This week, I kicked off the month of Ramadan during my exchange at the National University of Singapore (NUS). The multicultural city of Singapore takes various cuisines and holidays to the next level, including Ramadan. Many of the friends I’ve made here were excited — as was I — to experience holidays in Singapore, especially ones that usually go unnoticed in our home countries.
I knew Ramadan was going to be tough with the hot and humid weather in Singapore, but having such a prominently Muslim population here has given me much comfort. Locals gave me their insider tips and tricks to stay hydrated, such as drinking a glass of coconut water before bed, and where to get good deals on dates at the Mustafa Centre in Little India.
There are also many accommodations that were entirely new and incredibly comforting to me as a Muslim American. For example, NUS residences arranged for those celebrating Ramadan to pick up “suhoor,” or breakfast before fasting, the night before. Additionally, some dining halls allow you to collect food before regular breakfast hours. Nationally, Eid, or Eid al-Fitr, also known here as Hari Raya, is a public holiday in Singapore.
I felt much anticipation during the first few days leading up to Ramadan, but as it started, it was honestly a little underwhelming. I woke up alone for suhoor during the 5 a.m. quiet hours. “Iftar,” the evening meal to end the fast, felt odd without my family, a hectic kitchen, and the spread of Pakistani Ramadan dishes that I’m used to.
Slowly, I began to find new spaces of familiarity and tradition to celebrate Ramadan in Singapore. The first night of Ramadan, I met a group of Muslim exchange and international students for the first iftar. If you look, you’ll find a community at NUS, despite being this far from home.
It was a great feeling to share this tradition with so many other students. We made plans to visit local mosques for night prayers and explore the Ramadan markets that have popped up in Singapore after a long COVID-19 hiatus.
It was at one of these markets that I experienced the feeling I had been waiting for. I heard that Arab Street would have casual snacks for Ramadan and decided to go with my friend Tappy. When we arrived, we found ourselves amidst a full-fledged Ramadan night market. I can’t pinpoint if it was the sparkling lights hanging from the buildings, the large crowds of Muslim families and other Singapore locals, or perhaps the loudspeaker recitation of the night prayer in the central Sultan Mosque. But suddenly all the familiar feelings associated with Ramadan that had eluded me until that point began to flood in.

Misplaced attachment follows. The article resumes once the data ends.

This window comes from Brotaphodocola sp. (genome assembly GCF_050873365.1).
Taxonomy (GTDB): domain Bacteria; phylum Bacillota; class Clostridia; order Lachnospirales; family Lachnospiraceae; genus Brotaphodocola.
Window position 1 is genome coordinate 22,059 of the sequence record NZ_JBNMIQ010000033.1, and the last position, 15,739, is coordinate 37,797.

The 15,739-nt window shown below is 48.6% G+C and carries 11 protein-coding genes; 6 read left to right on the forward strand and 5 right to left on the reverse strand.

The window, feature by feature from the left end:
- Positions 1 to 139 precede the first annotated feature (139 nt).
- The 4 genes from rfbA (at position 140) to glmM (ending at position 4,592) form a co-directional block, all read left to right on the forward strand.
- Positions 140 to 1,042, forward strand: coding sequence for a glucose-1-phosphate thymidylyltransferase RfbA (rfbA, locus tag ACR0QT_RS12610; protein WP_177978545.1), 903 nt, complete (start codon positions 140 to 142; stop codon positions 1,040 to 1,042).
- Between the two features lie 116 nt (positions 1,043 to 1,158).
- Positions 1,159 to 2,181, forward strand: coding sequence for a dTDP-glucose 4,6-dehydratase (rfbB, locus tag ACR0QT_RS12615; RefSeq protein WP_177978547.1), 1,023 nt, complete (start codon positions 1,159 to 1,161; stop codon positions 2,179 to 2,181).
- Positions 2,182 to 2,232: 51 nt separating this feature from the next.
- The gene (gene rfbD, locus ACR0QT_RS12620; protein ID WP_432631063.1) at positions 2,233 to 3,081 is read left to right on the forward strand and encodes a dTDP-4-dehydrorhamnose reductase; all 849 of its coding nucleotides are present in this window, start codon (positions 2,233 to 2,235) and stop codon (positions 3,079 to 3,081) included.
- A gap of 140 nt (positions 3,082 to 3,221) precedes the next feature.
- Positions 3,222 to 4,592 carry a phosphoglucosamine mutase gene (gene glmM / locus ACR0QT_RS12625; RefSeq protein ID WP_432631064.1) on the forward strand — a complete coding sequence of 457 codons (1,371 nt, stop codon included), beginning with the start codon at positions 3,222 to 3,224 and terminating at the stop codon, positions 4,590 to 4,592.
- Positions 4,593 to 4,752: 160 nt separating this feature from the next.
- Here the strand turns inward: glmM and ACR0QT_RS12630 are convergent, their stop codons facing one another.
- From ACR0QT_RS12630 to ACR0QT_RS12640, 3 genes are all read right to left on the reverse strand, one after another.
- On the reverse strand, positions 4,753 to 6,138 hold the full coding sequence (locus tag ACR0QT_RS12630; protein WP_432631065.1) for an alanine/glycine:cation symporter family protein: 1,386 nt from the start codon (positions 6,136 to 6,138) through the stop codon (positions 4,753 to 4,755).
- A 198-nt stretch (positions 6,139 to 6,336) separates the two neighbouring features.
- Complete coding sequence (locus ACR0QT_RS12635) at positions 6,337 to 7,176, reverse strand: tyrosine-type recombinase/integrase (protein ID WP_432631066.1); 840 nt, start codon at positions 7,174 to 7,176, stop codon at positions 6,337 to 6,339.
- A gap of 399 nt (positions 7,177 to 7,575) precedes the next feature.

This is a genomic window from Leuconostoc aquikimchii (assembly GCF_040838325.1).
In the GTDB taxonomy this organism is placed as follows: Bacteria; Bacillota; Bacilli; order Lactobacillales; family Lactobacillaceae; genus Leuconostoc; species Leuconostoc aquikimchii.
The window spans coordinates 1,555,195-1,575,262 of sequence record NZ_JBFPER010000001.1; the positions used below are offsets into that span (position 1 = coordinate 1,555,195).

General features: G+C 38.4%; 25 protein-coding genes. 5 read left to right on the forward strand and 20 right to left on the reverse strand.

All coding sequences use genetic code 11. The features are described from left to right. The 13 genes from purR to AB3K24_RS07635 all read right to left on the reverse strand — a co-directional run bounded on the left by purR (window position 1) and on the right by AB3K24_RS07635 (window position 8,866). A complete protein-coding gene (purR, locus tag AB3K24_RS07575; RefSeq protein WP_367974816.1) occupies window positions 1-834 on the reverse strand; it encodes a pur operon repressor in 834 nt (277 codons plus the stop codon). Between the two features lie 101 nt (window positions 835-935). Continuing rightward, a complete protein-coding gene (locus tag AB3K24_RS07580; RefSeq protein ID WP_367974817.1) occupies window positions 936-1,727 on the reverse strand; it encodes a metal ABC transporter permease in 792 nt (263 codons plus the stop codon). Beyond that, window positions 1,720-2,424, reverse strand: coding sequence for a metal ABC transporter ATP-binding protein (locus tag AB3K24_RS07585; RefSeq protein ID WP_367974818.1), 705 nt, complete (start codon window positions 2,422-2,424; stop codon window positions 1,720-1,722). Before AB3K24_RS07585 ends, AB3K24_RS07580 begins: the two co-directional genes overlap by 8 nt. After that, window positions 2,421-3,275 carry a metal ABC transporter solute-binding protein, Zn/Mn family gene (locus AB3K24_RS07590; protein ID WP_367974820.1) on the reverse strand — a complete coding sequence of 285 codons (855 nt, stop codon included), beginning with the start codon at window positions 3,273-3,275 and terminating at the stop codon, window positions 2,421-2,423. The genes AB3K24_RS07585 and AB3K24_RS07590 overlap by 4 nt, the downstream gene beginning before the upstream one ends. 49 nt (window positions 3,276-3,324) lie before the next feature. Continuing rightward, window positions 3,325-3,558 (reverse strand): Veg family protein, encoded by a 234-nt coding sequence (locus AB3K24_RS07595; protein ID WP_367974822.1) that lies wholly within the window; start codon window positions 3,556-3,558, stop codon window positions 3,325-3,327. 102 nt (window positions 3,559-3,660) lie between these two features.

The familiarity I had been longing for came in things that were entirely different from how I celebrated Ramadan with my family in the United States. None of the traditional Ramadan food I grew up with was available here. Instead, I was introduced to a heavily Malaysian-influenced Ramadan cuisine, including what my friend explained as the “best version of a burger to ever exist,” also known as the Malaysian Ramly burger.
Being able to get iftar from a variety of cuisines with a wide array of halal options isn’t something I ever found in Austin. Equally surprising and delightful was a complimentary set of dates accompanying each meal. The very market in which I was standing was a novelty itself. It was one of the moments when I realized how grateful I am for the experience I’m having here.
It wasn’t the familiarity with the traditions and foods that ultimately gave me a sense of comfort. Instead, it was the solidarity in Singapore including the shared sense of celebration and spirituality that comforted me. I love that I can walk through Singapore and come across a mosque at which to pray with ease. Finding new traditions and people to share the celebration with made this year’s Ramadan in Singapore one that I will remember for a lifetime.
Coming to a country where the Muslim population is 15.6 percent, I was expecting a celebration, but what I’ve experienced is more than I could have imagined. The opportunity to learn more about my own identity and my connection to other people and cultures has been one of the best parts of studying abroad.
This post was contributed by Emaan Khan, a Global Ambassador for Spring 2023. Emaan is a junior international relations and global studies and biology major studying in Singapore. Read her first blog post here.
Stephanie Bishop says
Emaan, your description of finding your way to the “warm fuzzies” that you associate with Ramadan felt so honest and hopeful! I think it can be hard around major holidays and other major occasions to not experience them exactly as we’re used to, but that doesn’t mean that it won’t be special in a meaningful and even familiar way! Thanks so much for sharing!